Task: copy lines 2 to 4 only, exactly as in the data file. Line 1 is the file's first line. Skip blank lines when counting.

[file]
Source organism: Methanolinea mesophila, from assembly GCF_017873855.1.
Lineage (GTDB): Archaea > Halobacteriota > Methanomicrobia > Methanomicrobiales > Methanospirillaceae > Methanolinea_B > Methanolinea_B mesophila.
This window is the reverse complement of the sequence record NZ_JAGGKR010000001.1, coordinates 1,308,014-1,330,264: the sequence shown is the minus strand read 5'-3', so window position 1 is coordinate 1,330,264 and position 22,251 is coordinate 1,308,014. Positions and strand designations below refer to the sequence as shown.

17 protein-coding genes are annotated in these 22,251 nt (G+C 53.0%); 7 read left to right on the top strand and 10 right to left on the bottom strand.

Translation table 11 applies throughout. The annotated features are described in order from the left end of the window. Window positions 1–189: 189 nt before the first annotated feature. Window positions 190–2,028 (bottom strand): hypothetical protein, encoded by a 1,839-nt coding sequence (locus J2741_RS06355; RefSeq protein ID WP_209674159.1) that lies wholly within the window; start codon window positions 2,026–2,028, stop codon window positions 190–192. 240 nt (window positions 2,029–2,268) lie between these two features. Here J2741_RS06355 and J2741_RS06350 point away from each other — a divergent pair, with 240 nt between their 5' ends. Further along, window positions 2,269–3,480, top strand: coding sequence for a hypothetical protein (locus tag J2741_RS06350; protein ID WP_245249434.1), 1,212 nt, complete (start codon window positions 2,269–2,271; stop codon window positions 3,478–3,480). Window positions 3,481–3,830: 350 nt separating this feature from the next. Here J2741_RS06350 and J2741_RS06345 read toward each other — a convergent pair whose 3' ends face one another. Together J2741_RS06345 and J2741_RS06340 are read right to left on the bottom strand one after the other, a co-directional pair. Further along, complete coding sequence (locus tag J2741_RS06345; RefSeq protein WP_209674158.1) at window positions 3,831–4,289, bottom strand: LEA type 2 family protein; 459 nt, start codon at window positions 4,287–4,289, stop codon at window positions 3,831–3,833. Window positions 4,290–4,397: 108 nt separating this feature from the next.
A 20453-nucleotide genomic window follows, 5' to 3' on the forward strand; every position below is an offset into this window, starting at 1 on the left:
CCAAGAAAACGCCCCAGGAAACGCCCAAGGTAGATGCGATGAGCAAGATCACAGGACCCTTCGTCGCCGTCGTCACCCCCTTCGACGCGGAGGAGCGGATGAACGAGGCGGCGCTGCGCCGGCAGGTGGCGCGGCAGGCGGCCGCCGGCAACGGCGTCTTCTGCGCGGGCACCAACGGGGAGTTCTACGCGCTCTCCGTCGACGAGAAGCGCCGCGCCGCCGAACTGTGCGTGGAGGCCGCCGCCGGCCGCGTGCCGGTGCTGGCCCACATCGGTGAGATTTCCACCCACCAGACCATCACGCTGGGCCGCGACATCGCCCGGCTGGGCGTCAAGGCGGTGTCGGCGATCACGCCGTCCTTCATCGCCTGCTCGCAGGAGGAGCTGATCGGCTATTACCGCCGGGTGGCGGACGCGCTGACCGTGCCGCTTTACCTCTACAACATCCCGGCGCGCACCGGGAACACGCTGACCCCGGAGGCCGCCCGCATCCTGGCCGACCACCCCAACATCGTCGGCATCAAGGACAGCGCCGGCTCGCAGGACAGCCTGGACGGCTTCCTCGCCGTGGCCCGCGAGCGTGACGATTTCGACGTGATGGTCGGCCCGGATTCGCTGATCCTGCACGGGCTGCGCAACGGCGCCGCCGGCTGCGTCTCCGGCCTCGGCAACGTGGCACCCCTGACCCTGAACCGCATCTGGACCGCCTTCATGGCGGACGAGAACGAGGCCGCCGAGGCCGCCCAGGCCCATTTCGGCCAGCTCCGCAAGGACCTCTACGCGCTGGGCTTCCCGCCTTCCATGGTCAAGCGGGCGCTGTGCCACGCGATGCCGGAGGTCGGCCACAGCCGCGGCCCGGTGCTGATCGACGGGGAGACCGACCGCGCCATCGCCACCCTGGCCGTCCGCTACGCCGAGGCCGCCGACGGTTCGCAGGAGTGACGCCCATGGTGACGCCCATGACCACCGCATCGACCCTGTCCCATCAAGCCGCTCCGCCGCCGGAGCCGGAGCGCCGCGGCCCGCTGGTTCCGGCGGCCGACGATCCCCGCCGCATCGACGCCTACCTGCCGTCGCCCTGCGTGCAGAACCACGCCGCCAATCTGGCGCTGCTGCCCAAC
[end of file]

Lineage (GTDB): Archaea > Halobacteriota > Methanomicrobia > Methanomicrobiales > Methanospirillaceae > Methanolinea_B > Methanolinea_B mesophila.
This window is the reverse complement of the sequence record NZ_JAGGKR010000001.1, coordinates 1,308,014-1,330,264: the sequence shown is the minus strand read 5'-3', so window position 1 is coordinate 1,330,264 and position 22,251 is coordinate 1,308,014. Positions and strand designations below refer to the sequence as shown.

17 protein-coding genes are annotated in these 22,251 nt (G+C 53.0%); 7 read left to right on the top strand and 10 right to left on the bottom strand.